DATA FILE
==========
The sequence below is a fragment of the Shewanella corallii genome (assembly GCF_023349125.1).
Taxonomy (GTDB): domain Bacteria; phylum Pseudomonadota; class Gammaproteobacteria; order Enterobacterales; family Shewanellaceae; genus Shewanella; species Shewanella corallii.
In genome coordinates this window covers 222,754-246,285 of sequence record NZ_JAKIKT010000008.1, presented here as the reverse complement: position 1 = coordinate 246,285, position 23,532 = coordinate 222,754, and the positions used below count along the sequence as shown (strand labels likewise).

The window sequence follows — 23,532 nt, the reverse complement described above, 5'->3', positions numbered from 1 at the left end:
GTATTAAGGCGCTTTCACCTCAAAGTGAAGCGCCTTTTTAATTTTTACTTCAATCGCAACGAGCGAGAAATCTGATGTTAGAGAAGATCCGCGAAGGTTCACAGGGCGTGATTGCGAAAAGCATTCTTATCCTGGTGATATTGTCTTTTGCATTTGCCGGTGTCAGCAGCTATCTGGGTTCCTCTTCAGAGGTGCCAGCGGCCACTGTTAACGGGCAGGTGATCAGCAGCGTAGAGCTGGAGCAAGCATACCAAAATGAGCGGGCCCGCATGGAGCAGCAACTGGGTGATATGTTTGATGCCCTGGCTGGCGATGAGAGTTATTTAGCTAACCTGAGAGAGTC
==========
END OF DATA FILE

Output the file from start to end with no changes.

The sequence below is a fragment of the Shewanella corallii genome (assembly GCF_023349125.1).
Taxonomy (GTDB): domain Bacteria; phylum Pseudomonadota; class Gammaproteobacteria; order Enterobacterales; family Shewanellaceae; genus Shewanella; species Shewanella corallii.
In genome coordinates this window covers 222,754-246,285 of sequence record NZ_JAKIKT010000008.1, presented here as the reverse complement: position 1 = coordinate 246,285, position 23,532 = coordinate 222,754, and the positions used below count along the sequence as shown (strand labels likewise).

The window sequence follows — 23,532 nt, the reverse complement described above, 5'->3', positions numbered from 1 at the left end:
GTATTAAGGCGCTTTCACCTCAAAGTGAAGCGCCTTTTTAATTTTTACTTCAATCGCAACGAGCGAGAAATCTGATGTTAGAGAAGATCCGCGAAGGTTCACAGGGCGTGATTGCGAAAAGCATTCTTATCCTGGTGATATTGTCTTTTGCATTTGCCGGTGTCAGCAGCTATCTGGGTTCCTCTTCAGAGGTGCCAGCGGCCACTGTTAACGGGCAGGTGATCAGCAGCGTAGAGCTGGAGCAAGCATACCAAAATGAGCGGGCCCGCATGGAGCAGCAACTGGGTGATATGTTTGATGCCCTGGCTGGCGATGAGAGTTATTTAGCTAACCTGAGAGAGTC